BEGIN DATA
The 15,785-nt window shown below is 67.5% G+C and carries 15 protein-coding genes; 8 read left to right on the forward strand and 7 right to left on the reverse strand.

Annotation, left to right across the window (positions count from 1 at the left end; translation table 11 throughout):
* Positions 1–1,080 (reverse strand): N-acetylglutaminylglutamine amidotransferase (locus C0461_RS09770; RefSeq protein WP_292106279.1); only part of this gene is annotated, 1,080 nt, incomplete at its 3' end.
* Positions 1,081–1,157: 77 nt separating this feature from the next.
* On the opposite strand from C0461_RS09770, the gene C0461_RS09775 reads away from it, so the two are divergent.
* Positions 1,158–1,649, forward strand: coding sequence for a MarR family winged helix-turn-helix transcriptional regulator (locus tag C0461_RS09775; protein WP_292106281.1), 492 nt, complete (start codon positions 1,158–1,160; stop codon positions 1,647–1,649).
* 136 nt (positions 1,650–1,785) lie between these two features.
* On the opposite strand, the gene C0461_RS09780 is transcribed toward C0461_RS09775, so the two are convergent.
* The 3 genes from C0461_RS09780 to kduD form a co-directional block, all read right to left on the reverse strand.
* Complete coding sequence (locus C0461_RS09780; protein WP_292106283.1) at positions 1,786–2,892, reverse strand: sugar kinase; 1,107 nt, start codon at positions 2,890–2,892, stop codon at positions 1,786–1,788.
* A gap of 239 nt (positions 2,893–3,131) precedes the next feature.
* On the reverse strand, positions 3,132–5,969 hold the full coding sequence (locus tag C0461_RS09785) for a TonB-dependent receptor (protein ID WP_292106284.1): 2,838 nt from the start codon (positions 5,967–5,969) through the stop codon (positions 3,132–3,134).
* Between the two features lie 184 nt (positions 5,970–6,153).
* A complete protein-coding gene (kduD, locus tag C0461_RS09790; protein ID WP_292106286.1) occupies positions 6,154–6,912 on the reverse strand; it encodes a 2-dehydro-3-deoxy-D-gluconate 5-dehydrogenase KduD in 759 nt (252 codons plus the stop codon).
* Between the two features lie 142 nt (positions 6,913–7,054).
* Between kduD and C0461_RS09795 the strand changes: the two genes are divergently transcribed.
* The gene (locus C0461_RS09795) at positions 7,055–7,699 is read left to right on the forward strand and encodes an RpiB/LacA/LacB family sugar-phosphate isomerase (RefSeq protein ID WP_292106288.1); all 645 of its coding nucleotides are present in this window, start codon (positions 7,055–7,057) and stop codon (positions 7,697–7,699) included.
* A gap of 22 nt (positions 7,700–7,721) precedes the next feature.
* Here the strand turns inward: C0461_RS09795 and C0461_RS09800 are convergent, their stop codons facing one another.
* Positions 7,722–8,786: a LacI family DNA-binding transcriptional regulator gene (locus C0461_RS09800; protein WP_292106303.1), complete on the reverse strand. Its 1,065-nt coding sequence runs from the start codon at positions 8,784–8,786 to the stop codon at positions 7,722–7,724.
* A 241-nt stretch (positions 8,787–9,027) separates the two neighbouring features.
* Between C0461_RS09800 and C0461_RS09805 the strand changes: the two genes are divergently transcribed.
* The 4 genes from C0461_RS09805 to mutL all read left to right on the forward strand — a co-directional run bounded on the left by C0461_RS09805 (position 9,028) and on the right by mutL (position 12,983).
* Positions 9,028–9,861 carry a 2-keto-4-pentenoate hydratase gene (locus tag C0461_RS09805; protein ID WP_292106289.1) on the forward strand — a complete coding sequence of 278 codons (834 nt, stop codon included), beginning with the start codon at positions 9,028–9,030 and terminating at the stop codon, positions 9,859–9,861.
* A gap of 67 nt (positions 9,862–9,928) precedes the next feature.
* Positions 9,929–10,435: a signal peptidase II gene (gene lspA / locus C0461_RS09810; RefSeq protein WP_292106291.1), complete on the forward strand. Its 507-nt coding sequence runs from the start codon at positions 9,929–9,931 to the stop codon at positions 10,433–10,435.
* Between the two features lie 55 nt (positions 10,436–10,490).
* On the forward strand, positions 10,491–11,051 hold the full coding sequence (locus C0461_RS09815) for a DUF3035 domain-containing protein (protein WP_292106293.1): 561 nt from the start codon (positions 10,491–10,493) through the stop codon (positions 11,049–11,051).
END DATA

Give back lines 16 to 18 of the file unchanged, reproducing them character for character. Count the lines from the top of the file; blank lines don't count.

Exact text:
* Between kduD and C0461_RS09795 the strand changes: the two genes are divergently transcribed.
* The gene (locus C0461_RS09795) at positions 7,055–7,699 is read left to right on the forward strand and encodes an RpiB/LacA/LacB family sugar-phosphate isomerase (RefSeq protein ID WP_292106288.1); all 645 of its coding nucleotides are present in this window, start codon (positions 7,055–7,057) and stop codon (positions 7,697–7,699) included.
* A gap of 22 nt (positions 7,700–7,721) precedes the next feature.